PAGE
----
Art Nouveau's international style of art, architecture, and applied art, especially the decorative arts. It was most popular between 1890 and 1910. Art Nouveau was a reaction to the academic art, eclecticism, and historicism of 19th-century architecture and decoration that favored fine art, such as paintings and sculptures, over applied art. It was inspired by natural forms and structures, particularly the curved lines of plants, flowers, and whiplash forms. Other defining characteristics of Art Nouveau were a sense of dynamism and movement, often given by asymmetry and curving lines, and modern materials, such as iron pillars, sculpted and curved in naturalistic designs. Art Nouveau was known under the names of Jugendstil in Germany, Nieuwe Kunst in the Netherlands, and Modern Style in Great Britain. It also inspired the psychedelic art of the 1960s.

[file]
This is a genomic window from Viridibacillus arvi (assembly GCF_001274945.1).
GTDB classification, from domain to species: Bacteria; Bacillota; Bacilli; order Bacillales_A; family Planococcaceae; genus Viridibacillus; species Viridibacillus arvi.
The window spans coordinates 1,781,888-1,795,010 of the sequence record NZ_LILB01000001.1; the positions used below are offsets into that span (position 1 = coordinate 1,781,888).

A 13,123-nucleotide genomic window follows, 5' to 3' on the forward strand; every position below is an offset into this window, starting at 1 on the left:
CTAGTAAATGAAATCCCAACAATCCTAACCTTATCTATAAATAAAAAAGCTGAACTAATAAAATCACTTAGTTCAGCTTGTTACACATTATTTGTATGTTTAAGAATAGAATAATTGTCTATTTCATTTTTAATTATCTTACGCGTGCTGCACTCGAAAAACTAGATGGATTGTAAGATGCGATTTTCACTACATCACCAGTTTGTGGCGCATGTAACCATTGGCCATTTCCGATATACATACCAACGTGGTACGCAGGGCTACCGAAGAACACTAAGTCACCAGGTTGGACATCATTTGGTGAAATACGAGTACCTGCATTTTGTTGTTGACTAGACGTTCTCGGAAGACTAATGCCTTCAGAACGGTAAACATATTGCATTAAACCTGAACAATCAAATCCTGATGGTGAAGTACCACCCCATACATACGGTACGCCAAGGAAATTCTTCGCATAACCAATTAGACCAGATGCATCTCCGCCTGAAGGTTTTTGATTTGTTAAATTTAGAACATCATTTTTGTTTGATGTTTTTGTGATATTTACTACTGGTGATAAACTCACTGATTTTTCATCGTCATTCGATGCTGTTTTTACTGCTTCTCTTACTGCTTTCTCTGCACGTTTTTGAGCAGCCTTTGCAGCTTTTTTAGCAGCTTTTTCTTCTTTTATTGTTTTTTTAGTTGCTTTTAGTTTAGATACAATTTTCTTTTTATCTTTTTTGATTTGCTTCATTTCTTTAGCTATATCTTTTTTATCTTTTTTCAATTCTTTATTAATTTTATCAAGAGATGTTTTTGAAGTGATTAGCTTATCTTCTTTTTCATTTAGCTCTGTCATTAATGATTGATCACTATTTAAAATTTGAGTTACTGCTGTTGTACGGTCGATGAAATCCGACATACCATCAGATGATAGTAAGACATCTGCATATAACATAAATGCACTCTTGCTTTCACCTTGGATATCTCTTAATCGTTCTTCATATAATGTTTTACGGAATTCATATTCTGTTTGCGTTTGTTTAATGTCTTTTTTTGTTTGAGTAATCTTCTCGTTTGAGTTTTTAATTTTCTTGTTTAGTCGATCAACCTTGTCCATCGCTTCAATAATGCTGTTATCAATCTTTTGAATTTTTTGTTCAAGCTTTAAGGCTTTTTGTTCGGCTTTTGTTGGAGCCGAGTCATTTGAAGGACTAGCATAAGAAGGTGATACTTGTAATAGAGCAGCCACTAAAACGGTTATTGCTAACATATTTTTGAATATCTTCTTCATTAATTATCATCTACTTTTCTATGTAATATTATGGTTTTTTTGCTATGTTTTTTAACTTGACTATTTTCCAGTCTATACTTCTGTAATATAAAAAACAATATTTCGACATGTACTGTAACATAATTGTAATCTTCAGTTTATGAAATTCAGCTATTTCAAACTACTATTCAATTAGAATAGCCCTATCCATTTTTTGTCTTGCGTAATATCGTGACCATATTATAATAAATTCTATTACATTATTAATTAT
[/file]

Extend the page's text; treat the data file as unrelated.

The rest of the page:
- Vibrant colors such as greens, browns, yellows, and gold
- Feminine figures
- Plants such as cyclamen, iris, orchid, thistle, mistletoe, holly, water lily
- Animals such as swans, peacocks, dragonflies, and butterflies.
- Whiplash curves: asymmetrical, curved lines in an S shape, frequently incorporated into natural forms such as women's hair and the stems of plants.
- Alphonse Mucha
- Gustav Klimt
- Antoni Gaudí
- Charles Rennie Mackintosh
- Émile Gallé
- René Lalique
- Aubrey Beardsley
- Henry van de Velde
- Victor Horta
- Louis Comfort Tiffany
- Hector Guimard
Casa Milá, Barcelona, by Antoni Gaudí, 1905–10.
Museum of Applied Arts, Budapest
Mucha, Alphonse: Zodiac
Zodiac, colour lithograph by Alphonse Mucha, 1896; in the Los Angeles County Museum of Art, California.
“Pond Lily” table lamp, model no. 344, by Louis Comfort Tiffany, 1900–10; in the Los Angeles County Museum of Art.